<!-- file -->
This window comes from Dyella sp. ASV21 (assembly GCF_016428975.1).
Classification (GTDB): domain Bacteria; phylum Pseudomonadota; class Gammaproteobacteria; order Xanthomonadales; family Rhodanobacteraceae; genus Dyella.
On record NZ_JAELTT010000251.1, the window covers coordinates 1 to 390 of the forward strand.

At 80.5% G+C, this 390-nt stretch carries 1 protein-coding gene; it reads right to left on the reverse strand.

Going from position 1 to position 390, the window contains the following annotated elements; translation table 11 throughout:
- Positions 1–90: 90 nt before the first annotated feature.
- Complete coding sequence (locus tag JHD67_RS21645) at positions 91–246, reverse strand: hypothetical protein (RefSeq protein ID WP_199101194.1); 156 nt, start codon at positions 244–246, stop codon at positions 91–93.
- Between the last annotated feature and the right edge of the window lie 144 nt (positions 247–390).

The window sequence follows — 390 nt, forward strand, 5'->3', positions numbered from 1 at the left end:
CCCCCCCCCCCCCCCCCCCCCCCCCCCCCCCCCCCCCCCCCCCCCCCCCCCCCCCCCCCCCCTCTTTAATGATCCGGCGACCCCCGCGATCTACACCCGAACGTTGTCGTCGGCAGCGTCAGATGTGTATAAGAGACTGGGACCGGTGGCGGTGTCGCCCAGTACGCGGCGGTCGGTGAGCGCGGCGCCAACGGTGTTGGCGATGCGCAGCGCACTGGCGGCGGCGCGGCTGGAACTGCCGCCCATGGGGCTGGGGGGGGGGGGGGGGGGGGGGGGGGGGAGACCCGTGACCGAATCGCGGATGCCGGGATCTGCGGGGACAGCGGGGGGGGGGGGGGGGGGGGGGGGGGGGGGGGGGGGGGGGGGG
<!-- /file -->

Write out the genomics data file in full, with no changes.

This window comes from Dyella sp. ASV21 (assembly GCF_016428975.1).
Classification (GTDB): domain Bacteria; phylum Pseudomonadota; class Gammaproteobacteria; order Xanthomonadales; family Rhodanobacteraceae; genus Dyella.
On record NZ_JAELTT010000251.1, the window covers coordinates 1 to 390 of the forward strand.

At 80.5% G+C, this 390-nt stretch carries 1 protein-coding gene; it reads right to left on the reverse strand.

Going from position 1 to position 390, the window contains the following annotated elements; translation table 11 throughout:
- Positions 1–90: 90 nt before the first annotated feature.
- Complete coding sequence (locus tag JHD67_RS21645) at positions 91–246, reverse strand: hypothetical protein (RefSeq protein ID WP_199101194.1); 156 nt, start codon at positions 244–246, stop codon at positions 91–93.
- Between the last annotated feature and the right edge of the window lie 144 nt (positions 247–390).

The window sequence follows — 390 nt, forward strand, 5'->3', positions numbered from 1 at the left end:
CCCCCCCCCCCCCCCCCCCCCCCCCCCCCCCCCCCCCCCCCCCCCCCCCCCCCCCCCCCCCCTCTTTAATGATCCGGCGACCCCCGCGATCTACACCCGAACGTTGTCGTCGGCAGCGTCAGATGTGTATAAGAGACTGGGACCGGTGGCGGTGTCGCCCAGTACGCGGCGGTCGGTGAGCGCGGCGCCAACGGTGTTGGCGATGCGCAGCGCACTGGCGGCGGCGCGGCTGGAACTGCCGCCCATGGGGCTGGGGGGGGGGGGGGGGGGGGGGGGGGGGAGACCCGTGACCGAATCGCGGATGCCGGGATCTGCGGGGACAGCGGGGGGGGGGGGGGGGGGGGGGGGGGGGGGGGGGGGGGGGGGG